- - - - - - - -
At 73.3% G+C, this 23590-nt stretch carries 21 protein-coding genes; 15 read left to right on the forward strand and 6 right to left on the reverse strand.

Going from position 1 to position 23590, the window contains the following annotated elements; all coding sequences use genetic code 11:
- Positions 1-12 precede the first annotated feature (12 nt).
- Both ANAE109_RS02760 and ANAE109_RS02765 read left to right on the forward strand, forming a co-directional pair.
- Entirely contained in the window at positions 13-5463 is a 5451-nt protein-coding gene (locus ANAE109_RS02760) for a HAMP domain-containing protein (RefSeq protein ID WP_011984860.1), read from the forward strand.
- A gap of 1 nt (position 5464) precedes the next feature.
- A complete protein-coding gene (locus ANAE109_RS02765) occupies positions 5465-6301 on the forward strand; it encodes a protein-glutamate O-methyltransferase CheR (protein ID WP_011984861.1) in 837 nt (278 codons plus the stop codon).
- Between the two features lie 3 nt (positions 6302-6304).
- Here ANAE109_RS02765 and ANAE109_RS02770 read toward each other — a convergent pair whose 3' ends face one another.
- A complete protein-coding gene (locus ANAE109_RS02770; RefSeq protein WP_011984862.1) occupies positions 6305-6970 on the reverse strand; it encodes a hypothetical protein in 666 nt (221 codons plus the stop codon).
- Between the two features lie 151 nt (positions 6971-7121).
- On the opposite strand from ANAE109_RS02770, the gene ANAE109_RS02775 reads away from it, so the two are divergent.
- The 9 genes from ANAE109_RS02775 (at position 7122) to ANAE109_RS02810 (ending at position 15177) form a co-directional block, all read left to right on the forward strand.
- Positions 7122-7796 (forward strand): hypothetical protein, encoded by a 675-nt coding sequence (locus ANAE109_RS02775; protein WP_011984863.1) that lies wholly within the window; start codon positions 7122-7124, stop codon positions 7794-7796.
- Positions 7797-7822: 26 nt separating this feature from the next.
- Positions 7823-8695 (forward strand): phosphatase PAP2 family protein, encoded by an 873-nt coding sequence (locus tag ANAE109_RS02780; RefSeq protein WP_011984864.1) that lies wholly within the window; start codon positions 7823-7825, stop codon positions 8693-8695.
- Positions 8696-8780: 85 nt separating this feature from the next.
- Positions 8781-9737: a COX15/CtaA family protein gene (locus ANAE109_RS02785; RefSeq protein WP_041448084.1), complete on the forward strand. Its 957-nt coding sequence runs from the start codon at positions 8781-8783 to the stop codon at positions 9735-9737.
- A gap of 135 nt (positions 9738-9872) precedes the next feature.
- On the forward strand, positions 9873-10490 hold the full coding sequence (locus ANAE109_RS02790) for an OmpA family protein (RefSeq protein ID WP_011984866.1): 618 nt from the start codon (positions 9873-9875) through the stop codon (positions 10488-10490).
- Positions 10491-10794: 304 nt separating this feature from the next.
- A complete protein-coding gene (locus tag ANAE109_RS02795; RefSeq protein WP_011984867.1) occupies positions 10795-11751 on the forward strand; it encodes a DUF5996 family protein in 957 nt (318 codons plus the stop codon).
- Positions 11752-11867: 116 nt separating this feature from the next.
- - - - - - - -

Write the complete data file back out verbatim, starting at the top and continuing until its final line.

At 73.3% G+C, this 23590-nt stretch carries 21 protein-coding genes; 15 read left to right on the forward strand and 6 right to left on the reverse strand.

Going from position 1 to position 23590, the window contains the following annotated elements; all coding sequences use genetic code 11:
- Positions 1-12 precede the first annotated feature (12 nt).
- Both ANAE109_RS02760 and ANAE109_RS02765 read left to right on the forward strand, forming a co-directional pair.
- Entirely contained in the window at positions 13-5463 is a 5451-nt protein-coding gene (locus ANAE109_RS02760) for a HAMP domain-containing protein (RefSeq protein ID WP_011984860.1), read from the forward strand.
- A gap of 1 nt (position 5464) precedes the next feature.
- A complete protein-coding gene (locus ANAE109_RS02765) occupies positions 5465-6301 on the forward strand; it encodes a protein-glutamate O-methyltransferase CheR (protein ID WP_011984861.1) in 837 nt (278 codons plus the stop codon).
- Between the two features lie 3 nt (positions 6302-6304).
- Here ANAE109_RS02765 and ANAE109_RS02770 read toward each other — a convergent pair whose 3' ends face one another.
- A complete protein-coding gene (locus ANAE109_RS02770; RefSeq protein WP_011984862.1) occupies positions 6305-6970 on the reverse strand; it encodes a hypothetical protein in 666 nt (221 codons plus the stop codon).
- Between the two features lie 151 nt (positions 6971-7121).
- On the opposite strand from ANAE109_RS02770, the gene ANAE109_RS02775 reads away from it, so the two are divergent.
- The 9 genes from ANAE109_RS02775 (at position 7122) to ANAE109_RS02810 (ending at position 15177) form a co-directional block, all read left to right on the forward strand.
- Positions 7122-7796 (forward strand): hypothetical protein, encoded by a 675-nt coding sequence (locus ANAE109_RS02775; protein WP_011984863.1) that lies wholly within the window; start codon positions 7122-7124, stop codon positions 7794-7796.
- Positions 7797-7822: 26 nt separating this feature from the next.
- Positions 7823-8695 (forward strand): phosphatase PAP2 family protein, encoded by an 873-nt coding sequence (locus tag ANAE109_RS02780; RefSeq protein WP_011984864.1) that lies wholly within the window; start codon positions 7823-7825, stop codon positions 8693-8695.
- Positions 8696-8780: 85 nt separating this feature from the next.
- Positions 8781-9737: a COX15/CtaA family protein gene (locus ANAE109_RS02785; RefSeq protein WP_041448084.1), complete on the forward strand. Its 957-nt coding sequence runs from the start codon at positions 8781-8783 to the stop codon at positions 9735-9737.
- A gap of 135 nt (positions 9738-9872) precedes the next feature.
- On the forward strand, positions 9873-10490 hold the full coding sequence (locus ANAE109_RS02790) for an OmpA family protein (RefSeq protein ID WP_011984866.1): 618 nt from the start codon (positions 9873-9875) through the stop codon (positions 10488-10490).
- Positions 10491-10794: 304 nt separating this feature from the next.
- A complete protein-coding gene (locus tag ANAE109_RS02795; RefSeq protein WP_011984867.1) occupies positions 10795-11751 on the forward strand; it encodes a DUF5996 family protein in 957 nt (318 codons plus the stop codon).
- Positions 11752-11867: 116 nt separating this feature from the next.